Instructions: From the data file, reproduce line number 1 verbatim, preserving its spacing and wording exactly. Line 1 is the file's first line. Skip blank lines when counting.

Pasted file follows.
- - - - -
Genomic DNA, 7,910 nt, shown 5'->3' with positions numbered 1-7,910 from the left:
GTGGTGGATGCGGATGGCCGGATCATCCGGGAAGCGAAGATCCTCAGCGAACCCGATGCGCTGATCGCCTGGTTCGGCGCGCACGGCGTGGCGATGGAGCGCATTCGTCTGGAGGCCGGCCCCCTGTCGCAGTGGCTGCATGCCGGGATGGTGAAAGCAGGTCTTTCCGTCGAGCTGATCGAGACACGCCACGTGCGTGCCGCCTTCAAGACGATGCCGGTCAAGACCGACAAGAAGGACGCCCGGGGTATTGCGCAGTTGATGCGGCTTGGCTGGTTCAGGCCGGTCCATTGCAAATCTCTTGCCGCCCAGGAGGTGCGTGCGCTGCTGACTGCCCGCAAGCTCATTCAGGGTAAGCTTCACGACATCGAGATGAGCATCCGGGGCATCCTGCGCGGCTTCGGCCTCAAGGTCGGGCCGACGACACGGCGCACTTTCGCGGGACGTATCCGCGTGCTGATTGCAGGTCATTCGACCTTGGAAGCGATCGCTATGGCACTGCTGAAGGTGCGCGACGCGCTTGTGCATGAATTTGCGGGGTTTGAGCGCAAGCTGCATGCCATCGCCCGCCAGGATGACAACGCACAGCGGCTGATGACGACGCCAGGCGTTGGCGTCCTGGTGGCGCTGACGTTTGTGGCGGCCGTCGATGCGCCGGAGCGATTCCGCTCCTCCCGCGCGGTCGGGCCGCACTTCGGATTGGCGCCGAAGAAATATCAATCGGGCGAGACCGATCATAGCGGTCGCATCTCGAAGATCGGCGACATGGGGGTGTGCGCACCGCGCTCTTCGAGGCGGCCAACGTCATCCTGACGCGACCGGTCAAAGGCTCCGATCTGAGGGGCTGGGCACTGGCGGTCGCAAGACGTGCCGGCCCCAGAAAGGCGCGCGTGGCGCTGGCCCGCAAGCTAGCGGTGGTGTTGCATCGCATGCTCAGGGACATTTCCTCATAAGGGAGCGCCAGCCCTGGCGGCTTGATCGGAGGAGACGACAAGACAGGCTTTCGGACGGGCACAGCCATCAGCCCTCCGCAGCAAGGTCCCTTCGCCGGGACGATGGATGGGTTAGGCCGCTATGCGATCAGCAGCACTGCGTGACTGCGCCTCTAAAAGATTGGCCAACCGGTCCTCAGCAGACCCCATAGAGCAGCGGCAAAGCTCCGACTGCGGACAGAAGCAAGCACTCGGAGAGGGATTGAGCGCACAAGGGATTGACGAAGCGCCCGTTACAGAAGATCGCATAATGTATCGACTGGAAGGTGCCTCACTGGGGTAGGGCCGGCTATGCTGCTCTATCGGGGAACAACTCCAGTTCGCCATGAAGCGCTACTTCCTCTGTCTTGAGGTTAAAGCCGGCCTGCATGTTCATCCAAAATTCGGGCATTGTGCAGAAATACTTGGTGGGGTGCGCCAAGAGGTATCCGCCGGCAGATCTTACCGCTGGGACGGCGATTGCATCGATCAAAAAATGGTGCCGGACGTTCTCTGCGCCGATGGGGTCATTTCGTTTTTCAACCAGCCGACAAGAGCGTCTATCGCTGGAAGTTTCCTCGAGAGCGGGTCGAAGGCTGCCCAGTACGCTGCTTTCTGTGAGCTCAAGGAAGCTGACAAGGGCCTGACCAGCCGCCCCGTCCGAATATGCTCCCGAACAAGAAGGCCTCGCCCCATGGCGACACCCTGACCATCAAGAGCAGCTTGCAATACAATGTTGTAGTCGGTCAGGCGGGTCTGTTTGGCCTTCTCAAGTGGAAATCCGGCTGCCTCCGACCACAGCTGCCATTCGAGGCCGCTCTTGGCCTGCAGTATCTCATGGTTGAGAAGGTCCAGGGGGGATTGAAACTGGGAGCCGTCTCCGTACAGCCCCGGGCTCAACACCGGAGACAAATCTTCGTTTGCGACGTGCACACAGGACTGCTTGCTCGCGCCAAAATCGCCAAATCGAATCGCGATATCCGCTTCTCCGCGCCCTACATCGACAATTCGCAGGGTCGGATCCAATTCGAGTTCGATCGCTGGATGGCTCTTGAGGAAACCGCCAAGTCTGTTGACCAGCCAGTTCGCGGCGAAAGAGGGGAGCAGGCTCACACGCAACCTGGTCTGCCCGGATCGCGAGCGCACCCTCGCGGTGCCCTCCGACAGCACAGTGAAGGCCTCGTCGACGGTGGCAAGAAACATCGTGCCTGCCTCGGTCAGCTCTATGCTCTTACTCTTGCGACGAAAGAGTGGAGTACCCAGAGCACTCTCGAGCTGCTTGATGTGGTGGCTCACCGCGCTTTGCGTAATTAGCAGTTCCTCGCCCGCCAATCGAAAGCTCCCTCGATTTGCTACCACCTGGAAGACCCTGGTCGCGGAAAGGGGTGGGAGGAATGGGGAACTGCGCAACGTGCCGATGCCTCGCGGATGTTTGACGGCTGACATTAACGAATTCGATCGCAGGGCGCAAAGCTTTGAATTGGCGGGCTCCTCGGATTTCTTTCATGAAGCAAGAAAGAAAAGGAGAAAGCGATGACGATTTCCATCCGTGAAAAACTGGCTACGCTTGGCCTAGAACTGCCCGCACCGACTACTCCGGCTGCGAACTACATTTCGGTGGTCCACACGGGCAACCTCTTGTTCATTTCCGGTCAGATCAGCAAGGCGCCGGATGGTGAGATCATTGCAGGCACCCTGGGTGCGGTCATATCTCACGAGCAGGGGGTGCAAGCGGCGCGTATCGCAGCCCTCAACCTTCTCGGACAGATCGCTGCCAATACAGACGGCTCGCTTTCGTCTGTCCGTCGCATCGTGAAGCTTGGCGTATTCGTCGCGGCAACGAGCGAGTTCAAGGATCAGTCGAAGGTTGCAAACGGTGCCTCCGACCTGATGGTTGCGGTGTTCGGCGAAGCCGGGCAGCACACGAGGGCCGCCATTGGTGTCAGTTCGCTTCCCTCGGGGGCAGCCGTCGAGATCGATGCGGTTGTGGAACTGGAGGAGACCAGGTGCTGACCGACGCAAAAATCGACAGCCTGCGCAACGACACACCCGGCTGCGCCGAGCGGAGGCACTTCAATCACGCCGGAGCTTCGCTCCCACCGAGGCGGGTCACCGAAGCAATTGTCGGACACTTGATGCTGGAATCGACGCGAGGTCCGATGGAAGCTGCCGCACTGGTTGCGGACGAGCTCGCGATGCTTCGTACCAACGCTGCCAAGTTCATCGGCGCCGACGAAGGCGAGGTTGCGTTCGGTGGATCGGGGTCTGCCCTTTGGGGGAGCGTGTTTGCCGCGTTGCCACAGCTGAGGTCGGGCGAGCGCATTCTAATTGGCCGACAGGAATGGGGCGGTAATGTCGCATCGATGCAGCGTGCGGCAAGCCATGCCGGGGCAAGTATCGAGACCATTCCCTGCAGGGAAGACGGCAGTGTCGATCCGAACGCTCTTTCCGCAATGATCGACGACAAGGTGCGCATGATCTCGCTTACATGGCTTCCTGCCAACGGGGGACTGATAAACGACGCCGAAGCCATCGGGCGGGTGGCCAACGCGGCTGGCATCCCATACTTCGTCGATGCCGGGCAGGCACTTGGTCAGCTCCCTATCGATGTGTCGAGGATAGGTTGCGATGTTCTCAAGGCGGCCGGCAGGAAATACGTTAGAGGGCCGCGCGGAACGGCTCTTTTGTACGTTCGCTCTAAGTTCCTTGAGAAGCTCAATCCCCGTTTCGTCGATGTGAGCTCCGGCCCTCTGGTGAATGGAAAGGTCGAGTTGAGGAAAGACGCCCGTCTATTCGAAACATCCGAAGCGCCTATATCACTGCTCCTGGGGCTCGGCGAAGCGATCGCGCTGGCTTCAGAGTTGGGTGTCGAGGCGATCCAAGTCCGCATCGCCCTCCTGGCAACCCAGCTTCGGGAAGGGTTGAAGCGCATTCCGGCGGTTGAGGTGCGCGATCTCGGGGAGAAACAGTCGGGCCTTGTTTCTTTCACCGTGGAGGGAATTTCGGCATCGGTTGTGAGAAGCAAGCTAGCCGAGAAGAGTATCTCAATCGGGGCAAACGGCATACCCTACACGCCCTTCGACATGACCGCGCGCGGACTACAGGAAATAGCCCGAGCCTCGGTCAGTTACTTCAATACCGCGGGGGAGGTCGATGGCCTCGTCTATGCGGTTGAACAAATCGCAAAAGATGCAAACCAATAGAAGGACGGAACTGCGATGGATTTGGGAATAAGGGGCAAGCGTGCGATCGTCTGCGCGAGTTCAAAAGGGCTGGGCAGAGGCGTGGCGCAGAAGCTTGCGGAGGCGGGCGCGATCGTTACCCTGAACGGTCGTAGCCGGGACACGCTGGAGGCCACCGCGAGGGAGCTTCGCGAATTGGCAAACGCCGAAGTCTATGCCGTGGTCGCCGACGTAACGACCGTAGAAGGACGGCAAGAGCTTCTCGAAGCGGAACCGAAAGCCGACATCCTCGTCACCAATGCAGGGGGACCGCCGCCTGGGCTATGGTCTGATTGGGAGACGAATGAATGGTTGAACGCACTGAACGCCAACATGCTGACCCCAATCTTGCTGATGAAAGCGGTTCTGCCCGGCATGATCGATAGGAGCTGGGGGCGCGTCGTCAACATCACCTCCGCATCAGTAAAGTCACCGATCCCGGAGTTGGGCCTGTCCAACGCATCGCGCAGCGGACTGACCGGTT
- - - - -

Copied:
Genomic DNA, 7,910 nt, shown 5'->3' with positions numbered 1-7,910 from the left: